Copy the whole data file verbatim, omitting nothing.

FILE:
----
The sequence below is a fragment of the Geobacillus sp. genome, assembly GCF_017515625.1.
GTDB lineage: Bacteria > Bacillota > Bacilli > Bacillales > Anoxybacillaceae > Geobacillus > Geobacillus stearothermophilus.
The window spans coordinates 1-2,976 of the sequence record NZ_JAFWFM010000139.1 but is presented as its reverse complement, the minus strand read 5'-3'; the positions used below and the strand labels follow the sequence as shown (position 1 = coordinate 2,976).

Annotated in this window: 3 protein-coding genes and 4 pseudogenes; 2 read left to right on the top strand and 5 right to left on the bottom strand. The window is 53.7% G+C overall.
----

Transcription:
The sequence below is a fragment of the Geobacillus sp. genome, assembly GCF_017515625.1.
GTDB lineage: Bacteria > Bacillota > Bacilli > Bacillales > Anoxybacillaceae > Geobacillus > Geobacillus stearothermophilus.
The window spans coordinates 1-2,976 of the sequence record NZ_JAFWFM010000139.1 but is presented as its reverse complement, the minus strand read 5'-3'; the positions used below and the strand labels follow the sequence as shown (position 1 = coordinate 2,976).

Annotated in this window: 3 protein-coding genes and 4 pseudogenes; 2 read left to right on the top strand and 5 right to left on the bottom strand. The window is 53.7% G+C overall.